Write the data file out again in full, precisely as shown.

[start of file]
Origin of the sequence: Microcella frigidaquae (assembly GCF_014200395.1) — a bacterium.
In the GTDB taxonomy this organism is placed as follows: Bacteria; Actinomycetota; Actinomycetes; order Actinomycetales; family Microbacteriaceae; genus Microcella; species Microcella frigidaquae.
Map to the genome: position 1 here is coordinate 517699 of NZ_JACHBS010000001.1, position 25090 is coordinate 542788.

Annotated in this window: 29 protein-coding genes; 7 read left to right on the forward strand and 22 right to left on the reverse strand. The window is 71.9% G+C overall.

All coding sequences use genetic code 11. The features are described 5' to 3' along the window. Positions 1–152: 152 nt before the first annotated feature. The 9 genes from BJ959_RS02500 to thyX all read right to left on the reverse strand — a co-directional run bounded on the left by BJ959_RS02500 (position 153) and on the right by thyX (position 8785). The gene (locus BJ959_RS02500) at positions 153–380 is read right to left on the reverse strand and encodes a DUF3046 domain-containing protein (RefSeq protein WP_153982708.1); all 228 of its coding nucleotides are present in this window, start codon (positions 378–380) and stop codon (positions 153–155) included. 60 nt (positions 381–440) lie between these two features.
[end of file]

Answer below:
Origin of the sequence: Microcella frigidaquae (assembly GCF_014200395.1) — a bacterium.
In the GTDB taxonomy this organism is placed as follows: Bacteria; Actinomycetota; Actinomycetes; order Actinomycetales; family Microbacteriaceae; genus Microcella; species Microcella frigidaquae.
Map to the genome: position 1 here is coordinate 517699 of NZ_JACHBS010000001.1, position 25090 is coordinate 542788.

Annotated in this window: 29 protein-coding genes; 7 read left to right on the forward strand and 22 right to left on the reverse strand. The window is 71.9% G+C overall.

All coding sequences use genetic code 11. The features are described 5' to 3' along the window. Positions 1–152: 152 nt before the first annotated feature. The 9 genes from BJ959_RS02500 to thyX all read right to left on the reverse strand — a co-directional run bounded on the left by BJ959_RS02500 (position 153) and on the right by thyX (position 8785). The gene (locus BJ959_RS02500) at positions 153–380 is read right to left on the reverse strand and encodes a DUF3046 domain-containing protein (RefSeq protein WP_153982708.1); all 228 of its coding nucleotides are present in this window, start codon (positions 378–380) and stop codon (positions 153–155) included. 60 nt (positions 381–440) lie between these two features.